The last time I watched Jason Bay play on a nightly basis was the 2009 season, his last in Boston before departing to New York with a four-year, $66 million contract. A full season removed from his time in Boston, the image of him punishing line drives to left-center or hitting moon balls over the Green Monster still sit fresh in my mind.
Unfortunately for Mets fans, they aren’t quite able to muster up such memories.
Over his season and a half in Boston, Bay hit 45 home runs or one home run every 16 at-bats. His career before coming to Boston, Bay went yard at an equally impressive clip of once every 18.5 at-bats. But in his first season in Flushing Meadows, Bay’s power stroke all but disappeared in the caverns of Citi Field as he managed only six home runs in nearly 350 chances -- or once every 58 at-bats.
To be fair to Bay, his season was undoubtedly cut short by injury after his July 25 concussion that landed him on the 60-day disabled list. As a streaky power hitter adjusting to a new park with the pressure of a new contract, Bay could very well have turned his season around in 2010 if healthy. Robbed of that chance by the Dodger Stadium wall, Bay turns to the 2011 season to make amends.
"I just want to get back to the player I know I am," Bay told reporters in Mets camp. "I kind of lost that a little bit last year."
Two questions immediately come to mind upon hearing Bay’s words: 1) Can Jason Bay regain his past form and become a threat in the middle of the New York Mets’ lineup; and 2) What exactly did he lose last year that sapped his power in the first place?
Surely the move from Fenway Park to Citi Field had its impact on Bay early in 2010. My memories of Bay and his assault of -- and over -- the Green Monster are validated by a quick look at the scatter plots of his home runs over the course of 2009 when 24 of his 36 home runs cleared the Monster.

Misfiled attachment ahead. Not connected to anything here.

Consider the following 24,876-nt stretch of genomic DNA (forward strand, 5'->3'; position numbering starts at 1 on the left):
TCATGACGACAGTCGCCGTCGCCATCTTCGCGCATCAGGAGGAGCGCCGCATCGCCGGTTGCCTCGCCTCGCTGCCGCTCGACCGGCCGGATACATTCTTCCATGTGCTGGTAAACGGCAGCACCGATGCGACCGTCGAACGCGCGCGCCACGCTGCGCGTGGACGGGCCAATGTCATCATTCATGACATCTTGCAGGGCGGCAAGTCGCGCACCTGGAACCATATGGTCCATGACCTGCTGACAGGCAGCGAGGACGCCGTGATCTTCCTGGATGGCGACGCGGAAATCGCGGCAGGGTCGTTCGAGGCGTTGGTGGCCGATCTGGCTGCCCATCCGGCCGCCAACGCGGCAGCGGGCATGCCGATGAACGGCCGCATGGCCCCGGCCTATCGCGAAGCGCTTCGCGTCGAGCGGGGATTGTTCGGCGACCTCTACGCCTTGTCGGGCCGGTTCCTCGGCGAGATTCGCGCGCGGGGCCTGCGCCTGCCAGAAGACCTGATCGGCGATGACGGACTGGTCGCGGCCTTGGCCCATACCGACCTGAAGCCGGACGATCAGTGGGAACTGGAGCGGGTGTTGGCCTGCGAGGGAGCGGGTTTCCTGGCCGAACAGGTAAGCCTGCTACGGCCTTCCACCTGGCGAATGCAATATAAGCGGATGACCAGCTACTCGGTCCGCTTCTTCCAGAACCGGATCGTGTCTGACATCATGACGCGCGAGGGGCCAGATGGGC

But Fenway Park alone didn’t make Bay a dangerous pull hitter. Over the course of his career, nearly half of his extra-base hits have been pulled to left field. While Bay wasn’t likely to turn in consecutive years with an ISO of .466 on pulled balls like he did at Fenway, and some regression upon leaving for any new home would be expected, Bay still owned a career .304 ISO on balls hit to left.
What happened last year? He simply stopped pulling the ball as often and with as much power. In fact, he turned into a virtual Alex Cora at the plate, posting an ISO of .079 on pulled balls to Cora’s .073. Not what you expect from your $66 million slugger. Is it fair to place the full blame of his power lapse on ballpark factors? No. But if there were a case that exacerbated the impacts of park changes more than this, I would be surprised.
Given Bay’s ability to find his power stroke to left in 2011, can he translate that into a 30-plus home-run season? According to Bay, at least, he has a shot.
""Thirty, I think, is reasonable," Bay said. "That's a big ballpark, and the number might take a hit, but you look at David Wright. David hit 29, and it can be done."
Unfortunately for Bay, you won’t find a major projection system or the voting community at FanGraphs as optimistic about a return to the home run leaderboard.
2011 Home Run Projections: Jason Bay:
FanGraphs Community: 23
Bill James: 21
Then again, maybe Bay is an eternal optimist after all.
"Are we going to win 120 games?" Bay asked. "I don't know, but I think we're going to be a lot better than people think."
Tim Daloisio contributes to Fire Brand of the American League, a blog about the Boston Red Sox.